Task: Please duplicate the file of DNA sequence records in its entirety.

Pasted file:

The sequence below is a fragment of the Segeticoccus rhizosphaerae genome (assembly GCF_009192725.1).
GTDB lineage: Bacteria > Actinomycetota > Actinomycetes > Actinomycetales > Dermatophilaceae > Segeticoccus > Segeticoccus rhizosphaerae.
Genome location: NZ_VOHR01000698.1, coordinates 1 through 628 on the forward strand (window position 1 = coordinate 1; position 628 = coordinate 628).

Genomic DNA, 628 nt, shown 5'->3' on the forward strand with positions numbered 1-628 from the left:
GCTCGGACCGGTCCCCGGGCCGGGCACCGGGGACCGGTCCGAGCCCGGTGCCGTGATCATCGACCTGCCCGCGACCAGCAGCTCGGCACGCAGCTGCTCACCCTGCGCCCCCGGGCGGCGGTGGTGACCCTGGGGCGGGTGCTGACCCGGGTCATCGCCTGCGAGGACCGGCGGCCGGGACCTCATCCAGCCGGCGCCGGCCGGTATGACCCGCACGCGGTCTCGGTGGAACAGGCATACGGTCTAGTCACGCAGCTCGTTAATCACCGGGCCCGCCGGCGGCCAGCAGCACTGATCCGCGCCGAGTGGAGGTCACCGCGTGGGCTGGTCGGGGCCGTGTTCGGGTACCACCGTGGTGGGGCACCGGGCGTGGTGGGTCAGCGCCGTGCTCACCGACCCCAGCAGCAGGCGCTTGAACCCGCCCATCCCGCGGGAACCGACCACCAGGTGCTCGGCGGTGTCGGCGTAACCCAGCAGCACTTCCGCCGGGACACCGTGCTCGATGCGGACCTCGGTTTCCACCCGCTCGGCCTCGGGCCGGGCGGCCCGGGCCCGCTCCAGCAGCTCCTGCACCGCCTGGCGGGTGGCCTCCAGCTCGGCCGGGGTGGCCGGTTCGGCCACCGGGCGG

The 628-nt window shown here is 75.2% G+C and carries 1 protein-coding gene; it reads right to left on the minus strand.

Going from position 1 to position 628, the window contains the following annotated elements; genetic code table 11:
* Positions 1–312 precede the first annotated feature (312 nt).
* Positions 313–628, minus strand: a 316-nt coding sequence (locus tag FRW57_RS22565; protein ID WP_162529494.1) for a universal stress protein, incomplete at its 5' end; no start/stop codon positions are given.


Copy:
The sequence below is a fragment of the Segeticoccus rhizosphaerae genome (assembly GCF_009192725.1).
GTDB lineage: Bacteria > Actinomycetota > Actinomycetes > Actinomycetales > Dermatophilaceae > Segeticoccus > Segeticoccus rhizosphaerae.
Genome location: NZ_VOHR01000698.1, coordinates 1 through 628 on the forward strand (window position 1 = coordinate 1; position 628 = coordinate 628).

Genomic DNA, 628 nt, shown 5'->3' on the forward strand with positions numbered 1-628 from the left:
GCTCGGACCGGTCCCCGGGCCGGGCACCGGGGACCGGTCCGAGCCCGGTGCCGTGATCATCGACCTGCCCGCGACCAGCAGCTCGGCACGCAGCTGCTCACCCTGCGCCCCCGGGCGGCGGTGGTGACCCTGGGGCGGGTGCTGACCCGGGTCATCGCCTGCGAGGACCGGCGGCCGGGACCTCATCCAGCCGGCGCCGGCCGGTATGACCCGCACGCGGTCTCGGTGGAACAGGCATACGGTCTAGTCACGCAGCTCGTTAATCACCGGGCCCGCCGGCGGCCAGCAGCACTGATCCGCGCCGAGTGGAGGTCACCGCGTGGGCTGGTCGGGGCCGTGTTCGGGTACCACCGTGGTGGGGCACCGGGCGTGGTGGGTCAGCGCCGTGCTCACCGACCCCAGCAGCAGGCGCTTGAACCCGCCCATCCCGCGGGAACCGACCACCAGGTGCTCGGCGGTGTCGGCGTAACCCAGCAGCACTTCCGCCGGGACACCGTGCTCGATGCGGACCTCGGTTTCCACCCGCTCGGCCTCGGGCCGGGCGGCCCGGGCCCGCTCCAGCAGCTCCTGCACCGCCTGGCGGGTGGCCTCCAGCTCGGCCGGGGTGGCCGGTTCGGCCACCGGGCGG

The 628-nt window shown here is 75.2% G+C and carries 1 protein-coding gene; it reads right to left on the minus strand.

Going from position 1 to position 628, the window contains the following annotated elements; genetic code table 11:
* Positions 1–312 precede the first annotated feature (312 nt).
* Positions 313–628, minus strand: a 316-nt coding sequence (locus tag FRW57_RS22565; protein ID WP_162529494.1) for a universal stress protein, incomplete at its 5' end; no start/stop codon positions are given.